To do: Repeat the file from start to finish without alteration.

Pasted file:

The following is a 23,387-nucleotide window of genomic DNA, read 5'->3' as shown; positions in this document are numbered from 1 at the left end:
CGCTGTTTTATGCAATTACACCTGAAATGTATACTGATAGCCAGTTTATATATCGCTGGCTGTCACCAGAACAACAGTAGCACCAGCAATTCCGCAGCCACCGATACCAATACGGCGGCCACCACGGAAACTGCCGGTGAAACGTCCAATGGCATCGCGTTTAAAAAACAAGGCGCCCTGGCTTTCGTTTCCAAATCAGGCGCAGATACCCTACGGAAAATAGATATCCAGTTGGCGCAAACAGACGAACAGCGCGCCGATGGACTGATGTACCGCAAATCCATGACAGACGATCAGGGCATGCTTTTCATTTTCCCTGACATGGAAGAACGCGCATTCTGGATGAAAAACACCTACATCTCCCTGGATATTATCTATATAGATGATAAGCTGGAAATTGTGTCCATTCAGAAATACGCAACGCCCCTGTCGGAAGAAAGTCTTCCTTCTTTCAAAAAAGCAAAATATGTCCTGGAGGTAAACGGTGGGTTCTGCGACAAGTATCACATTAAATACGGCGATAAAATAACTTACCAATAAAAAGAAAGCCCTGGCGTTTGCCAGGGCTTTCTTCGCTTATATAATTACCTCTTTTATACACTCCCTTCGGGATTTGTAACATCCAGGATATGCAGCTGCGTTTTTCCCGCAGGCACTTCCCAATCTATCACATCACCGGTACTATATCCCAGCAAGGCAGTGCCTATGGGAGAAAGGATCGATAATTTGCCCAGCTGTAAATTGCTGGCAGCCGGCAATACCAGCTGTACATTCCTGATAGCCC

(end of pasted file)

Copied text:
The following is a 23,387-nucleotide window of genomic DNA, read 5'->3' as shown; positions in this document are numbered from 1 at the left end:
CGCTGTTTTATGCAATTACACCTGAAATGTATACTGATAGCCAGTTTATATATCGCTGGCTGTCACCAGAACAACAGTAGCACCAGCAATTCCGCAGCCACCGATACCAATACGGCGGCCACCACGGAAACTGCCGGTGAAACGTCCAATGGCATCGCGTTTAAAAAACAAGGCGCCCTGGCTTTCGTTTCCAAATCAGGCGCAGATACCCTACGGAAAATAGATATCCAGTTGGCGCAAACAGACGAACAGCGCGCCGATGGACTGATGTACCGCAAATCCATGACAGACGATCAGGGCATGCTTTTCATTTTCCCTGACATGGAAGAACGCGCATTCTGGATGAAAAACACCTACATCTCCCTGGATATTATCTATATAGATGATAAGCTGGAAATTGTGTCCATTCAGAAATACGCAACGCCCCTGTCGGAAGAAAGTCTTCCTTCTTTCAAAAAAGCAAAATATGTCCTGGAGGTAAACGGTGGGTTCTGCGACAAGTATCACATTAAATACGGCGATAAAATAACTTACCAATAAAAAGAAAGCCCTGGCGTTTGCCAGGGCTTTCTTCGCTTATATAATTACCTCTTTTATACACTCCCTTCGGGATTTGTAACATCCAGGATATGCAGCTGCGTTTTTCCCGCAGGCACTTCCCAATCTATCACATCACCGGTACTATATCCCAGCAAGGCAGTGCCTATGGGAGAAAGGATCGATAATTTGCCCAGCTGTAAATTGCTGGCAGCCGGCAATACCAGCTGTACATTCCTGATAGCCC